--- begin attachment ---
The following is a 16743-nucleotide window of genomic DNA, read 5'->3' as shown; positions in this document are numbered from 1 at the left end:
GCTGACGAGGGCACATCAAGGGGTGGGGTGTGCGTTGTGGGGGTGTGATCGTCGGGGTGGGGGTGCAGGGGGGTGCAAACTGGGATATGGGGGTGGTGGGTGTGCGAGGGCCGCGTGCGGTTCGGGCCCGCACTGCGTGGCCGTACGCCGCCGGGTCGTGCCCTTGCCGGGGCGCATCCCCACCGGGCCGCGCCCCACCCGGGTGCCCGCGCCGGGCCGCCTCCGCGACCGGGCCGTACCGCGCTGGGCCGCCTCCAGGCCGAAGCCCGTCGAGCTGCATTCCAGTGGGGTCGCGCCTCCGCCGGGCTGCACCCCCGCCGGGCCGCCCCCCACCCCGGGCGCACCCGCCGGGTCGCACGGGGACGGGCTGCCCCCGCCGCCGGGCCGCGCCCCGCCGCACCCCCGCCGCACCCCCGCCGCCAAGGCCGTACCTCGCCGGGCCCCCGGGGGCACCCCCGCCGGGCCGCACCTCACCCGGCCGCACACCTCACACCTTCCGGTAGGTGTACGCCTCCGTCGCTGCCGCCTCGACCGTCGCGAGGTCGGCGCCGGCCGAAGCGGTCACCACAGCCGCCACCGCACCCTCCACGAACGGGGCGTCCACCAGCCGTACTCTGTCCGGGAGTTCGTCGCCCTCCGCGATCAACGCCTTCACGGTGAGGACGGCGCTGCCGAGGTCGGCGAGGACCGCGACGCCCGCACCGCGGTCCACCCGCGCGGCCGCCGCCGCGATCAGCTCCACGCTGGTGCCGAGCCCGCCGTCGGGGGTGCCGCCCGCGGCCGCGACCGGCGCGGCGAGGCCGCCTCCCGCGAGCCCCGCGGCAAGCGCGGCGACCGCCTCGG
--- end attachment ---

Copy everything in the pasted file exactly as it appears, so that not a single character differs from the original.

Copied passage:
The following is a 16743-nucleotide window of genomic DNA, read 5'->3' as shown; positions in this document are numbered from 1 at the left end:
GCTGACGAGGGCACATCAAGGGGTGGGGTGTGCGTTGTGGGGGTGTGATCGTCGGGGTGGGGGTGCAGGGGGGTGCAAACTGGGATATGGGGGTGGTGGGTGTGCGAGGGCCGCGTGCGGTTCGGGCCCGCACTGCGTGGCCGTACGCCGCCGGGTCGTGCCCTTGCCGGGGCGCATCCCCACCGGGCCGCGCCCCACCCGGGTGCCCGCGCCGGGCCGCCTCCGCGACCGGGCCGTACCGCGCTGGGCCGCCTCCAGGCCGAAGCCCGTCGAGCTGCATTCCAGTGGGGTCGCGCCTCCGCCGGGCTGCACCCCCGCCGGGCCGCCCCCCACCCCGGGCGCACCCGCCGGGTCGCACGGGGACGGGCTGCCCCCGCCGCCGGGCCGCGCCCCGCCGCACCCCCGCCGCACCCCCGCCGCCAAGGCCGTACCTCGCCGGGCCCCCGGGGGCACCCCCGCCGGGCCGCACCTCACCCGGCCGCACACCTCACACCTTCCGGTAGGTGTACGCCTCCGTCGCTGCCGCCTCGACCGTCGCGAGGTCGGCGCCGGCCGAAGCGGTCACCACAGCCGCCACCGCACCCTCCACGAACGGGGCGTCCACCAGCCGTACTCTGTCCGGGAGTTCGTCGCCCTCCGCGATCAACGCCTTCACGGTGAGGACGGCGCTGCCGAGGTCGGCGAGGACCGCGACGCCCGCACCGCGGTCCACCCGCGCGGCCGCCGCCGCGATCAGCTCCACGCTGGTGCCGAGCCCGCCGTCGGGGGTGCCGCCCGCGGCCGCGACCGGCGCGGCGAGGCCGCCTCCCGCGAGCCCCGCGGCAAGCGCGGCGACCGCCTCGG